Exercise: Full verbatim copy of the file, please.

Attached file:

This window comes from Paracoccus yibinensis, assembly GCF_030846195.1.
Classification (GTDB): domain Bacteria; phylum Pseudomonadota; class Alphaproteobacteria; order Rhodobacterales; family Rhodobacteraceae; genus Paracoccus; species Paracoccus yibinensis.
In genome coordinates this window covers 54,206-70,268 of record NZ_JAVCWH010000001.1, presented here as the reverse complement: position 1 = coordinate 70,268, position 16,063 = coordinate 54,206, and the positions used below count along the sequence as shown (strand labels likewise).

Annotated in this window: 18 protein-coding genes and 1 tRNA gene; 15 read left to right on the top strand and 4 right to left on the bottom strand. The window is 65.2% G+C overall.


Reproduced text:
This window comes from Paracoccus yibinensis, assembly GCF_030846195.1.
Classification (GTDB): domain Bacteria; phylum Pseudomonadota; class Alphaproteobacteria; order Rhodobacterales; family Rhodobacteraceae; genus Paracoccus; species Paracoccus yibinensis.
In genome coordinates this window covers 54,206-70,268 of record NZ_JAVCWH010000001.1, presented here as the reverse complement: position 1 = coordinate 70,268, position 16,063 = coordinate 54,206, and the positions used below count along the sequence as shown (strand labels likewise).

Annotated in this window: 18 protein-coding genes and 1 tRNA gene; 15 read left to right on the top strand and 4 right to left on the bottom strand. The window is 65.2% G+C overall.